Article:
Middle class radicalism and the media : banning the bomb in Britain, 1954-65
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The dissertation explores the relationship between middle class radicalism and the media in Britain between 1954 and 1965. It demonstrates how developments in media communications and discourse influenced the radical movement to ban-the-bomb. The rise of visual and commercial media, combined with the shift of media discourse away from the frameworks of the class system and the Cold War, led to an expansion of the boundaries of democratic debate: both in terms of the issues which were open to dispute and the groups which were able to dispute them. It enabled pacifists and socialists to mobilise a movement by co-ordinating anti-nuclear propaganda with media coverage. Since they adapted their tactics according to the success with which they secured coverage in the media, their relationship with it was integral to the evolution of the ban-the-bomb and peace movements. The relationship between middle class radicalism and the media was significant not only for the political cultures of pacifism and socialism, however, but also for the nature of democracy and the public sphere in Britain. By exploiting developments in media communications and discourse, radicals also influenced public life. The activists, artists, intellectuals and rank-and-file supporters who participated in the movement forged and popularised forms of protest in and outside of the media and the legal and political system.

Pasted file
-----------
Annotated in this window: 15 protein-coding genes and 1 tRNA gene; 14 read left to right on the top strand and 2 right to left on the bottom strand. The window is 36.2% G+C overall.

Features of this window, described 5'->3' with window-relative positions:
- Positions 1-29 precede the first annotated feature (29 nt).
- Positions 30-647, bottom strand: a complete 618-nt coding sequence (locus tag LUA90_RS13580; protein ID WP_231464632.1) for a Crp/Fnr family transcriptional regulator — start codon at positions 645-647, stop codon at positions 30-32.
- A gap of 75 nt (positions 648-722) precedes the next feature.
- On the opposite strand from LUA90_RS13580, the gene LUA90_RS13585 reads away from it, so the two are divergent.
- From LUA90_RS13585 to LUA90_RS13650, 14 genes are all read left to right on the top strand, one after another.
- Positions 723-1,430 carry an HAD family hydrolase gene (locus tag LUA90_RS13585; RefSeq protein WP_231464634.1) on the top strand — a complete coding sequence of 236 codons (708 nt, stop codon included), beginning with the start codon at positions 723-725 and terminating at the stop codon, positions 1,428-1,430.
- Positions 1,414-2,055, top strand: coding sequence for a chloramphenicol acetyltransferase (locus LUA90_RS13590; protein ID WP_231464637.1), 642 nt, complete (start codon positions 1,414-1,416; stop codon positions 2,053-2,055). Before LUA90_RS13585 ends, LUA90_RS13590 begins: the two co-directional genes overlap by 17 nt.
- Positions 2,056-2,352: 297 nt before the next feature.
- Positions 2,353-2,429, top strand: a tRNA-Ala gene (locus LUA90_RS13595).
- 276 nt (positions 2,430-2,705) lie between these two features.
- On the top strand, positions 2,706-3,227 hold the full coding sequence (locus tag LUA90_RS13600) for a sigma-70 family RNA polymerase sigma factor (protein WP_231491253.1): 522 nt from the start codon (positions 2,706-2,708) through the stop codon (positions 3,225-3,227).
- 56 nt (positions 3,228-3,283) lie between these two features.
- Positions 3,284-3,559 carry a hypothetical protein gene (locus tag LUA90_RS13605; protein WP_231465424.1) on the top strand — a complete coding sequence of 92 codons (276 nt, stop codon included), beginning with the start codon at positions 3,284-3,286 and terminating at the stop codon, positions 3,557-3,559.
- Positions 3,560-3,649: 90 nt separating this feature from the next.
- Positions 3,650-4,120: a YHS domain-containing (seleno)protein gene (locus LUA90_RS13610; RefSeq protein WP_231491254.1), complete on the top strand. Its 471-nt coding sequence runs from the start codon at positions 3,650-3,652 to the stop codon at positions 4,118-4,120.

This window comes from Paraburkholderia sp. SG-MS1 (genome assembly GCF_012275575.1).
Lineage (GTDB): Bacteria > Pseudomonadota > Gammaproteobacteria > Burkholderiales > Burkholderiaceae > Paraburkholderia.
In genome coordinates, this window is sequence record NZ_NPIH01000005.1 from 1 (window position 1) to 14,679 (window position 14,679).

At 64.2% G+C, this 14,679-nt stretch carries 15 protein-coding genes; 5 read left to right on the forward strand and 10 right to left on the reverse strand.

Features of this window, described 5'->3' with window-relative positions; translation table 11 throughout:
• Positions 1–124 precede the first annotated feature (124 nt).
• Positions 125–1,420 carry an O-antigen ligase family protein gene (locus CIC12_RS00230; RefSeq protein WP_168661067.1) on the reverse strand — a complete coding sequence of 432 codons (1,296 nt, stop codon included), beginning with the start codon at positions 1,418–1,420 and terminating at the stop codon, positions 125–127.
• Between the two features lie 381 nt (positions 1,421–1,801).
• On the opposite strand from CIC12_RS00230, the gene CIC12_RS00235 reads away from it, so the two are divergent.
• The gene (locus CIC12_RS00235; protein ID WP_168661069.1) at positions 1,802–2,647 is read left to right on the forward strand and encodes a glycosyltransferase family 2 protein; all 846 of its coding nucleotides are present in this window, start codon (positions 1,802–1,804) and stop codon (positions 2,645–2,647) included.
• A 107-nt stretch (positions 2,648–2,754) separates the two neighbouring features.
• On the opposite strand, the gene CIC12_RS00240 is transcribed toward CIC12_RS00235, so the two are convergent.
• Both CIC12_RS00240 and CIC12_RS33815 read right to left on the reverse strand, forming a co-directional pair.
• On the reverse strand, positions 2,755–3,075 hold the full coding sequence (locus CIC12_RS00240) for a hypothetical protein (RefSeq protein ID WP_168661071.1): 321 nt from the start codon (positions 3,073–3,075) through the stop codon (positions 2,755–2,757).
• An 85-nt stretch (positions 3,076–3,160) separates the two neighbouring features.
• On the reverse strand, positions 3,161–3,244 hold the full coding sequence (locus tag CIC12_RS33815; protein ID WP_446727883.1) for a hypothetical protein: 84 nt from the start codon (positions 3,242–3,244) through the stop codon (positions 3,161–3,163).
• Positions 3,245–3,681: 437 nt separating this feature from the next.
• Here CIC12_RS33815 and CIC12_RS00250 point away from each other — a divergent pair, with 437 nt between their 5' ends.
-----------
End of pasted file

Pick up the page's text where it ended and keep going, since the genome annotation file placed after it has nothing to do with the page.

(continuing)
Thesis, PhD Doctor of Philosophy
Embargo Date: Electronic copy restricted until 23rd May 2020, pending formal approval
Embargo Reason: Thesis restricted in accordance with University regulations
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